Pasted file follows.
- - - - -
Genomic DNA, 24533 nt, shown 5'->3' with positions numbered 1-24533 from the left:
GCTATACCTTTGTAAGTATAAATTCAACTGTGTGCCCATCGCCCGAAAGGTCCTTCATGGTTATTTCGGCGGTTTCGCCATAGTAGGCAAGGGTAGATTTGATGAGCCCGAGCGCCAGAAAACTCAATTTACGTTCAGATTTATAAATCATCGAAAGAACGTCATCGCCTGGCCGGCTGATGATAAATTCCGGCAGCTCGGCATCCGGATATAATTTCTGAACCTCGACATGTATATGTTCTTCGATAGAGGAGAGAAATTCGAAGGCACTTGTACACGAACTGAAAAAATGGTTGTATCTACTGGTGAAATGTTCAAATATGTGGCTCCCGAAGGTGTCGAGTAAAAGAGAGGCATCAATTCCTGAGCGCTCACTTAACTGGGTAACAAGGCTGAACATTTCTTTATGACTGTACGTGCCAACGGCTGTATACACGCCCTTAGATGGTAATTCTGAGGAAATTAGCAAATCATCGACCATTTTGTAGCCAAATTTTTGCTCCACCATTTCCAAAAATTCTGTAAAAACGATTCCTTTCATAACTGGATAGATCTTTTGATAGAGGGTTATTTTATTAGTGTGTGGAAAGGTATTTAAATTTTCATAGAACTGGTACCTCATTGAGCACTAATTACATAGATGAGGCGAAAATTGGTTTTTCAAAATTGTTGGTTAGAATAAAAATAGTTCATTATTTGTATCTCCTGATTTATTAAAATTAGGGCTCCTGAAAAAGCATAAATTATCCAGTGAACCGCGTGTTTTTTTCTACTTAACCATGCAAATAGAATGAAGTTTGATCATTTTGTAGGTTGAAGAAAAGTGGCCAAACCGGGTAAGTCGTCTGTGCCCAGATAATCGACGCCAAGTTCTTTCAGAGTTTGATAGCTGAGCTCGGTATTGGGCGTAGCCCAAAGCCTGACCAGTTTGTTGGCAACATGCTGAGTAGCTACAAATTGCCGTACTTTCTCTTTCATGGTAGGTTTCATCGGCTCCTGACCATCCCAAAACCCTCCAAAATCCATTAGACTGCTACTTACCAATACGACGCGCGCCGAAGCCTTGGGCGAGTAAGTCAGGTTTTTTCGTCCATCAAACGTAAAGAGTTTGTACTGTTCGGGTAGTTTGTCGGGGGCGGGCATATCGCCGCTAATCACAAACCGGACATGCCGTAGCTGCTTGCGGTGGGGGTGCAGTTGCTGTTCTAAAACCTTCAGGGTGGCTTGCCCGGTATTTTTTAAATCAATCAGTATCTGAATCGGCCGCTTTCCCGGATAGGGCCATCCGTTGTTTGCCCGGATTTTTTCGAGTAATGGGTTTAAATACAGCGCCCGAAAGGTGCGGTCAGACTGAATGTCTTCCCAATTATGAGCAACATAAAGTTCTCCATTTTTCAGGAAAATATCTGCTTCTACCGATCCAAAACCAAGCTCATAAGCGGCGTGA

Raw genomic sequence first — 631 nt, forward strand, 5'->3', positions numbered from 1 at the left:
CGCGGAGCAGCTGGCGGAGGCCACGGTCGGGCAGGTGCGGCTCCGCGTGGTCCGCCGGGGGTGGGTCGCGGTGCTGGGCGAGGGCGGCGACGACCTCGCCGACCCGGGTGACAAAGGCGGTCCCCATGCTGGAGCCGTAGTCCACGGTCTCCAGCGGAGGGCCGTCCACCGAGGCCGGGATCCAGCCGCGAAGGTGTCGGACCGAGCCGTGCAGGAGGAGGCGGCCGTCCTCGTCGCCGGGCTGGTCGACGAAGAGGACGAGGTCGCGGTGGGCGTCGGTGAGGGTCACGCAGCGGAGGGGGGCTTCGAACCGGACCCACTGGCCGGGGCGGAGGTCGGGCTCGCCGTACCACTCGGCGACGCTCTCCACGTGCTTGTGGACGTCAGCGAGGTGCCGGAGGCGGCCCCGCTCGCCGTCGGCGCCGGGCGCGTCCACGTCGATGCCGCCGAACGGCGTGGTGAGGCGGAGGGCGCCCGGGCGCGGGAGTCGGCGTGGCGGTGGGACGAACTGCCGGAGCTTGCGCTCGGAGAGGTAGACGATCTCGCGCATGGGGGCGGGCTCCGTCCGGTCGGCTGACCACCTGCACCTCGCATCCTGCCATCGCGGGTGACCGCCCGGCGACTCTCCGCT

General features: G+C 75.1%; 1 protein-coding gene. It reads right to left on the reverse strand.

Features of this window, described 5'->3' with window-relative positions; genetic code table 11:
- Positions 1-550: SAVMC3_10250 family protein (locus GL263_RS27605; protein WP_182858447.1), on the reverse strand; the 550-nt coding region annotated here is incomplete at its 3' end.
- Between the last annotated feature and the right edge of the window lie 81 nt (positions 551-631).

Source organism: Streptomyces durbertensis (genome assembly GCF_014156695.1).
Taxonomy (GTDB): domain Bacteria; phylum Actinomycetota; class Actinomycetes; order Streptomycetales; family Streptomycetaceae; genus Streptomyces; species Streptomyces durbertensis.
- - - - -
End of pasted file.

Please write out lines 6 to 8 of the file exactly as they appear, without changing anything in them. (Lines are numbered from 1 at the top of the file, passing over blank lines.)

Features of this window, described 5'->3' with window-relative positions; genetic code table 11:
- Positions 1-550: SAVMC3_10250 family protein (locus GL263_RS27605; protein WP_182858447.1), on the reverse strand; the 550-nt coding region annotated here is incomplete at its 3' end.
- Between the last annotated feature and the right edge of the window lie 81 nt (positions 551-631).